Written By Michael Griggs, PT, DPT, OCS
Having musculoskeletal pain can be stressful, but it can be even more stressful to be unable to get restful, restorative sleep due to your pain. A recent article published this month in the journal Pain details the complex relationship between sleep and pain. The authors note the frustrating vicious cycle of sleep and pain: “the relationship between sleep and pain is bidirectional since insufficient sleep can precede and maintain pain while pain can impair one’s ability to initiate and maintain sleep.” Improving your sleep can have a very significant effect on your pain and vice versa, managing your pain can improve sleep. Here are a few quick ideas to ensure you are getting optimal, restorative sleep.
3 tips to improve the quality of your sleep:
1. Determine how much sleep you really need:
- The National Sleep Foundation recommends 7-9 hours of sleep for adults aged 26-64 and 7- 8 hours of sleep for adults over 65.
2. Practice good “sleep hygiene.” SleepFoundation.org offers some great tips on improving the quality of your sleep. Here is a summary of good sleep hygiene practices:
- Limit daytime naps to 30 mins.
- Avoid stimulants (caffeine/nicotine) close to bedtime (or even after 3-4pm). Avoid alcohol – while it does make you drowsy and may help you fall asleep, it negatively affects the quality of your sleep.
- Exercise regularly (even 10 minutes of aerobic exercise and improve sleep quality).
- Maintain a cool sleeping environment.
- Limit your bed and bedroom for sleep and sex only
- If you aren’t sleepy, don’t stay in bed and toss and turn, leave the bed and bedroom, go sit on the couch, and read a book or magazine. When you feel sleepy, return to your bed/bedroom.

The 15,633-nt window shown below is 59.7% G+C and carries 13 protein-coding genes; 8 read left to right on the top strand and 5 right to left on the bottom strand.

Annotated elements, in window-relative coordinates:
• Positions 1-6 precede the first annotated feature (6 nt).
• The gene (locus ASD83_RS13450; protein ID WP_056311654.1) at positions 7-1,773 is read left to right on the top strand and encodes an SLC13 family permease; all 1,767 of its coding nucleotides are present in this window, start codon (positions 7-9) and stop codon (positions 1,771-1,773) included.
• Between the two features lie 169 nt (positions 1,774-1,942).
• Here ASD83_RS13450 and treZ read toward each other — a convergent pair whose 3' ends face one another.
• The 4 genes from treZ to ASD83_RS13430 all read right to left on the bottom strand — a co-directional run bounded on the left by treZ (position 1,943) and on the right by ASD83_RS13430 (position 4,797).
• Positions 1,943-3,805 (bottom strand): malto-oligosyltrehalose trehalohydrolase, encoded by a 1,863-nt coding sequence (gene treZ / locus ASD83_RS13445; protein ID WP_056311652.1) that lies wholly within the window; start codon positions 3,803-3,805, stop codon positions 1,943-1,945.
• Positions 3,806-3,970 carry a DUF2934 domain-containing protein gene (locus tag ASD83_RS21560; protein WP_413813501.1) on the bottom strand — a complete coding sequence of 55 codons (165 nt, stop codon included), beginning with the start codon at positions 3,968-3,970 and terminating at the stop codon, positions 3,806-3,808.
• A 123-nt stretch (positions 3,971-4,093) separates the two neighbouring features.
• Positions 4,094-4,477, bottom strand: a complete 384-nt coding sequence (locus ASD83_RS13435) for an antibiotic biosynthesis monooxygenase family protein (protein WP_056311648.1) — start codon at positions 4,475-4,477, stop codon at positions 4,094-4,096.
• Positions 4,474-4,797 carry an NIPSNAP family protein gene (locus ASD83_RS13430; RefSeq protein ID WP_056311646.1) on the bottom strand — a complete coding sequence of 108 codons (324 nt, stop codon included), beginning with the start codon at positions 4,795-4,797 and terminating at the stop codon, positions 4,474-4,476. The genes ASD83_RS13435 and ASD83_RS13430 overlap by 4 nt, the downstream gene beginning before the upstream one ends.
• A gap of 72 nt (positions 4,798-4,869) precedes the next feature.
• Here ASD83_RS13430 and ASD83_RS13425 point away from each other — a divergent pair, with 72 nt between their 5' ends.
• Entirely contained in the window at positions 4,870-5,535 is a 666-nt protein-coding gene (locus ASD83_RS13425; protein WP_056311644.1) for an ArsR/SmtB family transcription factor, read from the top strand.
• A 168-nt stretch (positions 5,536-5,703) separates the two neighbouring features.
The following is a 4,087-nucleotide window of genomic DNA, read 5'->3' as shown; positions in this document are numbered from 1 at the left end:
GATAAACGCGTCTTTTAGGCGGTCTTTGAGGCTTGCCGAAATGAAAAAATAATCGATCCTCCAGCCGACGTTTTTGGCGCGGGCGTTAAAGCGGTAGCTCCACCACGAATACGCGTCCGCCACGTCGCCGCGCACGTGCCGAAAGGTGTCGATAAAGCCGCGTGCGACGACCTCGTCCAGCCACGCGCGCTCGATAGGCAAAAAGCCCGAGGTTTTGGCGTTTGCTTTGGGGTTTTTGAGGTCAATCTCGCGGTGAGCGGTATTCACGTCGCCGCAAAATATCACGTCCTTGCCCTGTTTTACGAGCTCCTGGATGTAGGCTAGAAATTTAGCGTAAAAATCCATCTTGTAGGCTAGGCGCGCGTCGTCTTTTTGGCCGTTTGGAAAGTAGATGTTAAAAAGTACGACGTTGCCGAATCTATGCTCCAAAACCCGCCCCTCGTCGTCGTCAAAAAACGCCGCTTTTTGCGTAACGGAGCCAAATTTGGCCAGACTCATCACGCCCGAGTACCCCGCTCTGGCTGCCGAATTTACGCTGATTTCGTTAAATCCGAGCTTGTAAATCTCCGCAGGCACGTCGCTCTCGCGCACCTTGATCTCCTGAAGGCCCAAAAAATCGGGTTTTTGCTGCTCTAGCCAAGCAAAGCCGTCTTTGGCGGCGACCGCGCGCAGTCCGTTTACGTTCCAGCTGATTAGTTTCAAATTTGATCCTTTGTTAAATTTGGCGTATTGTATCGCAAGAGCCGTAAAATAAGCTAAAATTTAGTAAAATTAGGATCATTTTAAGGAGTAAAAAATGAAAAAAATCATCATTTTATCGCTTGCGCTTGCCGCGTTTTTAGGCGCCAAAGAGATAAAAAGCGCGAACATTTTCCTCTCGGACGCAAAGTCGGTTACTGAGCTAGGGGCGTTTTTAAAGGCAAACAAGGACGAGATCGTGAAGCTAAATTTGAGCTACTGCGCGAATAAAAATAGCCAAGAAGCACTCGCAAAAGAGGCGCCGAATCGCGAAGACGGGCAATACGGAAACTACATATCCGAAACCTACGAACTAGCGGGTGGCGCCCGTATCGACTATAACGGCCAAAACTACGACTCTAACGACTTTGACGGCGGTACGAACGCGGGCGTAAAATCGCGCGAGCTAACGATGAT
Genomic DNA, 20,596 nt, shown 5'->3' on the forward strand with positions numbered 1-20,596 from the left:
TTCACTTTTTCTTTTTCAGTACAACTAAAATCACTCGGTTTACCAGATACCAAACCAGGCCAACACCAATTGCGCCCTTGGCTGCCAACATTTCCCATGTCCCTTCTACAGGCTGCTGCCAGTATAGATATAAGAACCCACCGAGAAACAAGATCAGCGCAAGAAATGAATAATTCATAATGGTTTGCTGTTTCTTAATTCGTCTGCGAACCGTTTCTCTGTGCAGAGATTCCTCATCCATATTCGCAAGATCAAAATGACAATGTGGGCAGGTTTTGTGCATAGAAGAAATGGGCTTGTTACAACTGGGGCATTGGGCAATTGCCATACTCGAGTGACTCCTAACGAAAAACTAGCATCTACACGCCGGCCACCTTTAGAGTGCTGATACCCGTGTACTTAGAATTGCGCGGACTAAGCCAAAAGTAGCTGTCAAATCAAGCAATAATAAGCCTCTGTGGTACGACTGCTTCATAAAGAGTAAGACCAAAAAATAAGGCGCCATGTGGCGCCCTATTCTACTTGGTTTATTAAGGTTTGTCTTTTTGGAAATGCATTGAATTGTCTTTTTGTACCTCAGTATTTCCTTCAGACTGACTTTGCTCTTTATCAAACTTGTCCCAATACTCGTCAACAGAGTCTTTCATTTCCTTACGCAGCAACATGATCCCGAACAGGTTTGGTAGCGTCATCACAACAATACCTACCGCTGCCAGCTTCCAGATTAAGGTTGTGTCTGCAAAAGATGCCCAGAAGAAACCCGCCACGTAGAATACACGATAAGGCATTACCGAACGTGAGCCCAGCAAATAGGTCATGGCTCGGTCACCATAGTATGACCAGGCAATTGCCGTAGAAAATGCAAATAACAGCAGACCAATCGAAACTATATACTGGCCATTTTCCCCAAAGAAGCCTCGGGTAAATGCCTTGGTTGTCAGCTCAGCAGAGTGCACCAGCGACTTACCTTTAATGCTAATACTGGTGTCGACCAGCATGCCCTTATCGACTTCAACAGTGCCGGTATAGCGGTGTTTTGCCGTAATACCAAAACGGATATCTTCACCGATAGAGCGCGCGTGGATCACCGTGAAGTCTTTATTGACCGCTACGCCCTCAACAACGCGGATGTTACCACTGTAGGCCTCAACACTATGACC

- Limit use of your phone/electronics before bed, if possible try to keep them in another room.
- Stick to a sleep schedule, even on weekends. Go to bed and wake up at the same time.
3. Find the perfect sleeping position. If you are experiencing pain, it can be very difficult to find a comfortable sleeping position.
Your physical therapist can discuss sleeping positions for your specific condition/situation, but this infographic from the Wall Street Journal has some very good starting suggestions.
Some general tips:
Shoulder pain – sleep with the painful side up and well supported on a thick pillow. Use a thick pillow under your head/neck to keep your cervical spine neutral.
Jaw Pain or Headaches – sleep on your back with a thick pillow under your head and not your neck. Avoid sleeping on your stomach.
Hip Pain – sleep on your side with the painful side up and a thick pillow between your lower thighs and knees.
Low Back Pain – sleep on your back with a pillow under your knees or on your side with a pillow between your knees with the top knee bent and the bottom leg straight. Avoid sleeping on your stomach.
Finally, try to avoid negative self-talk that your sleep will “never” improve! Like all things that are worth the effort, it can take time to improve your sleep quality and number of hours you sleep each night. If you feel frustrated, speak with your physical therapist about additional ideas to manage your pain and improve your sleep. Your physical therapist may even want you to fill out a sleep quality assessment form to better assess your sleep quality and track your progress.